There are 6 huts in the mountains in Yakushima. All of them offer a dry place to sleep and a toilet but little else. Water can be found in the streams that run near to them and like all the rivers and streams in the higher mountains is crystal clear and safe to drink. There are no staff members, no reservations and it's free.

For the average monthly temperatures at each hut go to Temperatures in Yakushima.


Sleeps: 40
Building structure: Reinforced Concrete

Altitude: 825m

This hut is very accessible and is less than an hour's hike from Shiratani Unsuikyo car park. The toilet is actually inside which especially in summer can be an odour problem. It has an open area but also has three rooms with basic bunks. Like all the huts it's first come, first served. In summer it gets busy here as it's on one of the routes to Jomon Sugi and Mt.Miyanoura.

Sleeps: 20
Building structure: Wooden building

Altitude: 1380m

The Yodogawa trail can be reached via Anbo on the Yakusugiland road and the hut is less than an hour's hike from the Yodogawa trail entrance. Because of this it can be a very popular hut to stay in and is often packed with hikers who take the road up in the late afternoon and begin their hiking to Mt.Miyanoura early the following morning.


The two huts near Jomon Sugi are popular places to stay after the long hike to get there. The nearest, Takatsu hut, is the most recently constructed and 1 km further is the larger Shin-Takatsu hut. One of these should have space as long as you hike outside of the major holidays.

Sleeps: 20
Building structure: Specially constructed cardboard building (rebuilt 2013)

Altitude: 1330m

This small hut was specially designed to use materials in harmony with the surrounding forest. It is the closest hut to Jomon Sugi so expect it to be busy.

Sleeps: 40
Building structure: Wooden building

Altitude: 1460m

This hut is 1 km further along the trail and is larger than the Takatsu hut so if the Takatsu hut is full, try here.

There are two other huts which lie in the high mountains, one near the summit of Mt.Nagata and the other near Hana-no-eigo highland marsh.

Sleeps: 20
Building structure: Stone-built

Altitude: 1550m

This hut is on the Nagata trail not far from the summit of Mt.Nagata. The Nagata trail is long and arduous and few people climb Mt.Nagata after climbing Mt.Miyanoura so the hut is usually quite empty.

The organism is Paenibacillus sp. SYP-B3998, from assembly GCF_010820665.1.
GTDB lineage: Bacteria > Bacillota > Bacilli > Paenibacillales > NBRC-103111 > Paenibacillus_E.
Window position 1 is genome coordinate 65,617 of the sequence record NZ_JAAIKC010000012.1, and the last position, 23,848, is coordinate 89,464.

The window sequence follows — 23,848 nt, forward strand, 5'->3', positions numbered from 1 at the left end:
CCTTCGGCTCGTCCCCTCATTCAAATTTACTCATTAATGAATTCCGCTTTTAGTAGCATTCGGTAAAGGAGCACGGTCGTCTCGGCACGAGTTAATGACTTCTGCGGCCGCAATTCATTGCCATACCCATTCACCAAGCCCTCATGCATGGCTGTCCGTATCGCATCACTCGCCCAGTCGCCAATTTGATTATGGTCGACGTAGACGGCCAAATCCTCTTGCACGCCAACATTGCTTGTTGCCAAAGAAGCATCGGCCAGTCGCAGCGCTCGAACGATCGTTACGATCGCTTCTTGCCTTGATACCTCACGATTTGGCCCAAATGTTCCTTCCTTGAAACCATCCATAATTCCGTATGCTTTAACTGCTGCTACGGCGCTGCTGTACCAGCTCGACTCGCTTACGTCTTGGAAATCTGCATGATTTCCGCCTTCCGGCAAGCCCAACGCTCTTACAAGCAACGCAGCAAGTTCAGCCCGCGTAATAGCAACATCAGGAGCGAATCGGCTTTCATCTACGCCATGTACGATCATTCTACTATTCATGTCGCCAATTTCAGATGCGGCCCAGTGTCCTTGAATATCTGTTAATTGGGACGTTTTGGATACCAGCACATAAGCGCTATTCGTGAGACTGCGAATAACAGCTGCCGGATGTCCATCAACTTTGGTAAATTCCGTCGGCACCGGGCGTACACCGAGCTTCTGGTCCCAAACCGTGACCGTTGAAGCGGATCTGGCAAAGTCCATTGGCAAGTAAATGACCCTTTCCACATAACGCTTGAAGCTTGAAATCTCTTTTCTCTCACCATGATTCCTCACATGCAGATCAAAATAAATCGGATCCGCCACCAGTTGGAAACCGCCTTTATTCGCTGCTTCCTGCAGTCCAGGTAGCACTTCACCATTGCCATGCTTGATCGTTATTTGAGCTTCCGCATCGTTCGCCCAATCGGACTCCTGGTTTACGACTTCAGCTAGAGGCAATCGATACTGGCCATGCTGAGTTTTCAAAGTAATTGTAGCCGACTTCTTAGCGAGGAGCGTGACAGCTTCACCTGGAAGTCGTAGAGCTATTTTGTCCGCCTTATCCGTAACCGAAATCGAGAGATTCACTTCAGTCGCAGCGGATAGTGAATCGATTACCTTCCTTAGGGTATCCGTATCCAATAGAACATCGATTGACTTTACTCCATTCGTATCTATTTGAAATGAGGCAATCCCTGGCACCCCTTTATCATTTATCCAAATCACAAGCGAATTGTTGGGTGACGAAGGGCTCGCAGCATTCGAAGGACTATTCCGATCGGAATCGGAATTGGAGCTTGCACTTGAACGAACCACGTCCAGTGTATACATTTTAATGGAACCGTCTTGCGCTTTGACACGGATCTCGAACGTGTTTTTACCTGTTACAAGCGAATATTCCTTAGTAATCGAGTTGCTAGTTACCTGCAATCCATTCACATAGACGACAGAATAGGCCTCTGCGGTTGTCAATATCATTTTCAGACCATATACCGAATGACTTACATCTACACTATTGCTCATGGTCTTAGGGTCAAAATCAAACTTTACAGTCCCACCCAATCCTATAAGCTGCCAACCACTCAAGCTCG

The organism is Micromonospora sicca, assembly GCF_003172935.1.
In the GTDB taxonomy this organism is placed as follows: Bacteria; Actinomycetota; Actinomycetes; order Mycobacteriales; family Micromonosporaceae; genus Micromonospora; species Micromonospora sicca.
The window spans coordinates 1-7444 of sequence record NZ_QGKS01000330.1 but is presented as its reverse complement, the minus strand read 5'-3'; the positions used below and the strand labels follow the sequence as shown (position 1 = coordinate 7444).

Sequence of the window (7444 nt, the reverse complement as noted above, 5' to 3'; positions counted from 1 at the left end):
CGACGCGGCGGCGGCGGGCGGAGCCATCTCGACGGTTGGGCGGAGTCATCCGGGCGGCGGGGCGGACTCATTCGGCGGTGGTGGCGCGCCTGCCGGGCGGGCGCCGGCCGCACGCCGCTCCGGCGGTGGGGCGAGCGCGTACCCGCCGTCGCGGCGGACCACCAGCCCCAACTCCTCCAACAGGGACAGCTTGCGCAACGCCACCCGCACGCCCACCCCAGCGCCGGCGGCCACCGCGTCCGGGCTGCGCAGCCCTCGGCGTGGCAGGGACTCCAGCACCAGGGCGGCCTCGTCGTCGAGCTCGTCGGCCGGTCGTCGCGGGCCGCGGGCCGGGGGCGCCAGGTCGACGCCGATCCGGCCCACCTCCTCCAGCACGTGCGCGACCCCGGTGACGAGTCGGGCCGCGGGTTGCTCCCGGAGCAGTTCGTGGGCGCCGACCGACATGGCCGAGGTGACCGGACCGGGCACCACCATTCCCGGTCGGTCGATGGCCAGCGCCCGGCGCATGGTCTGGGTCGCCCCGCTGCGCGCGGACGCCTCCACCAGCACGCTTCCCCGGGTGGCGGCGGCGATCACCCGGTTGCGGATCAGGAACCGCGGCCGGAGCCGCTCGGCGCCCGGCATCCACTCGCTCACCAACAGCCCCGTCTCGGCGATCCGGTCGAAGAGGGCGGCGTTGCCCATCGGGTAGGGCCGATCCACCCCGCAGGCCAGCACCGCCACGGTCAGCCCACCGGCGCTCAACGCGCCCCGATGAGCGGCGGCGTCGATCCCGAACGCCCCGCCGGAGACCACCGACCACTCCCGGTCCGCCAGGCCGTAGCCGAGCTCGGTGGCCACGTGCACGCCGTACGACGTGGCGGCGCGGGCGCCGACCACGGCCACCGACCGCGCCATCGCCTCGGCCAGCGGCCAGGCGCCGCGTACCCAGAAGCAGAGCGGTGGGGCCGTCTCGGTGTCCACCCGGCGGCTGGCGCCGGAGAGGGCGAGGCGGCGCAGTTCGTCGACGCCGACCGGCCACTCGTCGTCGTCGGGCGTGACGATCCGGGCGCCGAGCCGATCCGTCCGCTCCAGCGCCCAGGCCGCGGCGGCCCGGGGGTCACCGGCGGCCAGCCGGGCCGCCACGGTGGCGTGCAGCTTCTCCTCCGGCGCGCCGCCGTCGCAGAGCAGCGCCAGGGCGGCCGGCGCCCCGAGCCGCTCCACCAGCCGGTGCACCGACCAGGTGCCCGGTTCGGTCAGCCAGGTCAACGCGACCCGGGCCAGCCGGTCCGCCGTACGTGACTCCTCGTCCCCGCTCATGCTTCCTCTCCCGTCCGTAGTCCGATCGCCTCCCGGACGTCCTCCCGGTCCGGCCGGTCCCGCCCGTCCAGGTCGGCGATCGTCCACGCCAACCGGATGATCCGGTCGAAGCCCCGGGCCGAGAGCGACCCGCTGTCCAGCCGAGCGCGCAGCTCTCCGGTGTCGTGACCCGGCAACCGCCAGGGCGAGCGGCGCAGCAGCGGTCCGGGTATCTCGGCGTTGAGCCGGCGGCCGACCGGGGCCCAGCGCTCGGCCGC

Sleeps: 40
Building structure: Concrete-block building

Altitude: 1600

This is on a path off Hana-no-eigo highland marsh or alternatively at the top of the rarely used trail from Yakusugiland. Locals claim that it's haunted with the ghosts of an American bomber crew who crashed into the mountain during the war and is probably the least used of the huts.

An alternative to the huts if the weather closes in when around the high peaks, there are several cave like rock formations which provide shelter and some of them have plastic sheeting stored for emergencies.

For more information about Yakushima accommodation and hiking check out the one and only Yakushima: A Yakumonkey Guide

Yakushima Guide book


How much money per night are they? Also, is it possible to rent a house in Yakushima since there is no realty on the island itself?
Hello Chris, the huts are all free. If you mean short term holiday rentals - yes there are some, but if you mean long-term - it can be difficult finding a house available.
Is it free?

Yes, the huts are all free and open to everyone. 

Thanks for the site. Very helpful for my plans to visit the island soon the first week of March. Planning a 3 day/2 night tour of the island. 
What are the regulations on campfires? I plan on staying in the mountain huts and would like to cook my food. Of course I will use all the safety precautions: preparing the pit, building the fire, maintenance and extinguishing. Thanks again for your help.
Campfires are a big NO in the mountains. The huts lie within the national park but also within the UNESCO protection zone. It's not only the risk of fire but the damage done to the fragile ecosystem. If you want to cook your food, do what everyone else does and bring a camping stove. If not you can get into serious trouble. Have a great trip.
Reserved my burner at Nakagawa along with a bunch of other gear. Thanks for the heads up. I figured as much but thought I would ask, just in case. I leave in a few days so I will look for the book when I arrive on the island.